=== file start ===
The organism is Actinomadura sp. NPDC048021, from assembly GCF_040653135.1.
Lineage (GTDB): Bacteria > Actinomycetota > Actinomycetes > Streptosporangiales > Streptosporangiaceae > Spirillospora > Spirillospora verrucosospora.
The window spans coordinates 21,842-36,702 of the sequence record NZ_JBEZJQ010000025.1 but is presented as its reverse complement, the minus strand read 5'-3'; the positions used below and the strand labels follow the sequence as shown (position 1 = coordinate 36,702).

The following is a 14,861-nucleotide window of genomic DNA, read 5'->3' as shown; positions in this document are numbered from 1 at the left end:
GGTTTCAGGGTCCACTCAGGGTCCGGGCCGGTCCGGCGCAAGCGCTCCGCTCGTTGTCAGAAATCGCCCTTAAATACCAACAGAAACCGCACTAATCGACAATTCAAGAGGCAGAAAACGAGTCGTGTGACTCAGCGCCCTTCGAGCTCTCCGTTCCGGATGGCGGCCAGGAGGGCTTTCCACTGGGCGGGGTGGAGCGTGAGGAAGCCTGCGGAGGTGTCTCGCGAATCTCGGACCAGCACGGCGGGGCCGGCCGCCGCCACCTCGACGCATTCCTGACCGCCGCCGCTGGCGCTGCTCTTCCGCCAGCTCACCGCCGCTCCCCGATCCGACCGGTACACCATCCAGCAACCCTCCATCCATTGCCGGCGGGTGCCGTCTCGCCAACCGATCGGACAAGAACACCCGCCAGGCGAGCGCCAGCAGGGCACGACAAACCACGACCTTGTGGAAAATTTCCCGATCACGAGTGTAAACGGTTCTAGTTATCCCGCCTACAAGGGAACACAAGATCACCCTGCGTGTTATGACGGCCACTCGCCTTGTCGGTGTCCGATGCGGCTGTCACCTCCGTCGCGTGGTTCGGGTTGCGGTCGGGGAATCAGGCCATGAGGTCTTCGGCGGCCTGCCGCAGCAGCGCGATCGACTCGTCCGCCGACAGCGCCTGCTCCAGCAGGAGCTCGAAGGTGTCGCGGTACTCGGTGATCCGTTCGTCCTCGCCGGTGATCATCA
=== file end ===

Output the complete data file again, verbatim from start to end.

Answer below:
The organism is Actinomadura sp. NPDC048021, from assembly GCF_040653135.1.
Lineage (GTDB): Bacteria > Actinomycetota > Actinomycetes > Streptosporangiales > Streptosporangiaceae > Spirillospora > Spirillospora verrucosospora.
The window spans coordinates 21,842-36,702 of the sequence record NZ_JBEZJQ010000025.1 but is presented as its reverse complement, the minus strand read 5'-3'; the positions used below and the strand labels follow the sequence as shown (position 1 = coordinate 36,702).

The following is a 14,861-nucleotide window of genomic DNA, read 5'->3' as shown; positions in this document are numbered from 1 at the left end:
GGTTTCAGGGTCCACTCAGGGTCCGGGCCGGTCCGGCGCAAGCGCTCCGCTCGTTGTCAGAAATCGCCCTTAAATACCAACAGAAACCGCACTAATCGACAATTCAAGAGGCAGAAAACGAGTCGTGTGACTCAGCGCCCTTCGAGCTCTCCGTTCCGGATGGCGGCCAGGAGGGCTTTCCACTGGGCGGGGTGGAGCGTGAGGAAGCCTGCGGAGGTGTCTCGCGAATCTCGGACCAGCACGGCGGGGCCGGCCGCCGCCACCTCGACGCATTCCTGACCGCCGCCGCTGGCGCTGCTCTTCCGCCAGCTCACCGCCGCTCCCCGATCCGACCGGTACACCATCCAGCAACCCTCCATCCATTGCCGGCGGGTGCCGTCTCGCCAACCGATCGGACAAGAACACCCGCCAGGCGAGCGCCAGCAGGGCACGACAAACCACGACCTTGTGGAAAATTTCCCGATCACGAGTGTAAACGGTTCTAGTTATCCCGCCTACAAGGGAACACAAGATCACCCTGCGTGTTATGACGGCCACTCGCCTTGTCGGTGTCCGATGCGGCTGTCACCTCCGTCGCGTGGTTCGGGTTGCGGTCGGGGAATCAGGCCATGAGGTCTTCGGCGGCCTGCCGCAGCAGCGCGATCGACTCGTCCGCCGACAGCGCCTGCTCCAGCAGGAGCTCGAAGGTGTCGCGGTACTCGGTGATCCGTTCGTCCTCGCCGGTGATCATCA